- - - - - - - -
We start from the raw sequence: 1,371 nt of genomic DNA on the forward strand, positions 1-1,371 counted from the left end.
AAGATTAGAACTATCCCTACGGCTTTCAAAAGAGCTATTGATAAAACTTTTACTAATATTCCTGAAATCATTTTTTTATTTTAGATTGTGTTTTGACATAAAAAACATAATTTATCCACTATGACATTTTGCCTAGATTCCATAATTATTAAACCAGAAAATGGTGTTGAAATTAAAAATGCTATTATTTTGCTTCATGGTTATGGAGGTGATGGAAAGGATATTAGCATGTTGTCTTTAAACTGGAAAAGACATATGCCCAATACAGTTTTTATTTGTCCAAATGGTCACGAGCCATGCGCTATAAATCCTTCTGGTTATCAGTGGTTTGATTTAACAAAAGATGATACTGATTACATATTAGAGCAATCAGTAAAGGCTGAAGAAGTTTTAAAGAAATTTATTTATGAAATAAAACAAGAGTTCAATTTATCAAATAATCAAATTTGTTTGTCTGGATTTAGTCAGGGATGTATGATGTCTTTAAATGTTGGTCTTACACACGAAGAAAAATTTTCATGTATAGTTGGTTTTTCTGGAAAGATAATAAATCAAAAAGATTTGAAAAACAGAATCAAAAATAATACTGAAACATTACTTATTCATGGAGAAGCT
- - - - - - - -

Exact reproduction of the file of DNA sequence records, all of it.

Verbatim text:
We start from the raw sequence: 1,371 nt of genomic DNA on the forward strand, positions 1-1,371 counted from the left end.
AAGATTAGAACTATCCCTACGGCTTTCAAAAGAGCTATTGATAAAACTTTTACTAATATTCCTGAAATCATTTTTTTATTTTAGATTGTGTTTTGACATAAAAAACATAATTTATCCACTATGACATTTTGCCTAGATTCCATAATTATTAAACCAGAAAATGGTGTTGAAATTAAAAATGCTATTATTTTGCTTCATGGTTATGGAGGTGATGGAAAGGATATTAGCATGTTGTCTTTAAACTGGAAAAGACATATGCCCAATACAGTTTTTATTTGTCCAAATGGTCACGAGCCATGCGCTATAAATCCTTCTGGTTATCAGTGGTTTGATTTAACAAAAGATGATACTGATTACATATTAGAGCAATCAGTAAAGGCTGAAGAAGTTTTAAAGAAATTTATTTATGAAATAAAACAAGAGTTCAATTTATCAAATAATCAAATTTGTTTGTCTGGATTTAGTCAGGGATGTATGATGTCTTTAAATGTTGGTCTTACACACGAAGAAAAATTTTCATGTATAGTTGGTTTTTCTGGAAAGATAATAAATCAAAAAGATTTGAAAAACAGAATCAAAAATAATACTGAAACATTACTTATTCATGGAGAAGCT